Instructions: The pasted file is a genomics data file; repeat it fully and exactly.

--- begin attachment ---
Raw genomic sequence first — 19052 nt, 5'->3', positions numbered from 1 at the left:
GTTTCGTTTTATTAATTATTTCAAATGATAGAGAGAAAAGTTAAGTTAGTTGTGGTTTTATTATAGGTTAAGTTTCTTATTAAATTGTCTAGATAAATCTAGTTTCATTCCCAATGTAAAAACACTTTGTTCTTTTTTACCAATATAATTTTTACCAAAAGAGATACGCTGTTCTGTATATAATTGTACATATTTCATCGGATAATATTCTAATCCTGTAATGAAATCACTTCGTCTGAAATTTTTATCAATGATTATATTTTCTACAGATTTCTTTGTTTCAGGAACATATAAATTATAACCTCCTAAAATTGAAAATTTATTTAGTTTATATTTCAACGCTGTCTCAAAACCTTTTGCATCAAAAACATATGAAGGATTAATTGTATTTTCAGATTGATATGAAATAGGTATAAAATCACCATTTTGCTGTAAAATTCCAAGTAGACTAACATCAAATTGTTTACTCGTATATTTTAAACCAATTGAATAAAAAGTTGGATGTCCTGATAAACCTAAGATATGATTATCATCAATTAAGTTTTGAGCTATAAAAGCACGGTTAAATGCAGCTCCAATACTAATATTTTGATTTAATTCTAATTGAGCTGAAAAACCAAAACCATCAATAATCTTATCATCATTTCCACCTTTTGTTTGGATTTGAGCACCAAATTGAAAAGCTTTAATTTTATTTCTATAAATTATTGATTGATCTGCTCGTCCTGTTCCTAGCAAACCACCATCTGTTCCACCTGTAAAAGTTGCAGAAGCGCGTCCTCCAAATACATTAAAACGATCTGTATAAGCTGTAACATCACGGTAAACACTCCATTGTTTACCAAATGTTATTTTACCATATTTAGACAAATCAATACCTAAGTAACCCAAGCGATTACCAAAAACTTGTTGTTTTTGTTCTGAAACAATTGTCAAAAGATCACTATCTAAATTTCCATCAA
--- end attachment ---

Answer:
Raw genomic sequence first — 19052 nt, 5'->3', positions numbered from 1 at the left:
GTTTCGTTTTATTAATTATTTCAAATGATAGAGAGAAAAGTTAAGTTAGTTGTGGTTTTATTATAGGTTAAGTTTCTTATTAAATTGTCTAGATAAATCTAGTTTCATTCCCAATGTAAAAACACTTTGTTCTTTTTTACCAATATAATTTTTACCAAAAGAGATACGCTGTTCTGTATATAATTGTACATATTTCATCGGATAATATTCTAATCCTGTAATGAAATCACTTCGTCTGAAATTTTTATCAATGATTATATTTTCTACAGATTTCTTTGTTTCAGGAACATATAAATTATAACCTCCTAAAATTGAAAATTTATTTAGTTTATATTTCAACGCTGTCTCAAAACCTTTTGCATCAAAAACATATGAAGGATTAATTGTATTTTCAGATTGATATGAAATAGGTATAAAATCACCATTTTGCTGTAAAATTCCAAGTAGACTAACATCAAATTGTTTACTCGTATATTTTAAACCAATTGAATAAAAAGTTGGATGTCCTGATAAACCTAAGATATGATTATCATCAATTAAGTTTTGAGCTATAAAAGCACGGTTAAATGCAGCTCCAATACTAATATTTTGATTTAATTCTAATTGAGCTGAAAAACCAAAACCATCAATAATCTTATCATCATTTCCACCTTTTGTTTGGATTTGAGCACCAAATTGAAAAGCTTTAATTTTATTTCTATAAATTATTGATTGATCTGCTCGTCCTGTTCCTAGCAAACCACCATCTGTTCCACCTGTAAAAGTTGCAGAAGCGCGTCCTCCAAATACATTAAAACGATCTGTATAAGCTGTAACATCACGGTAAACACTCCATTGTTTACCAAATGTTATTTTACCATATTTAGACAAATCAATACCTAAGTAACCCAAGCGATTACCAAAAACTTGTTGTTTTTGTTCTGAAACAATTGTCAAAAGATCACTATCTAAATTTCCATCAA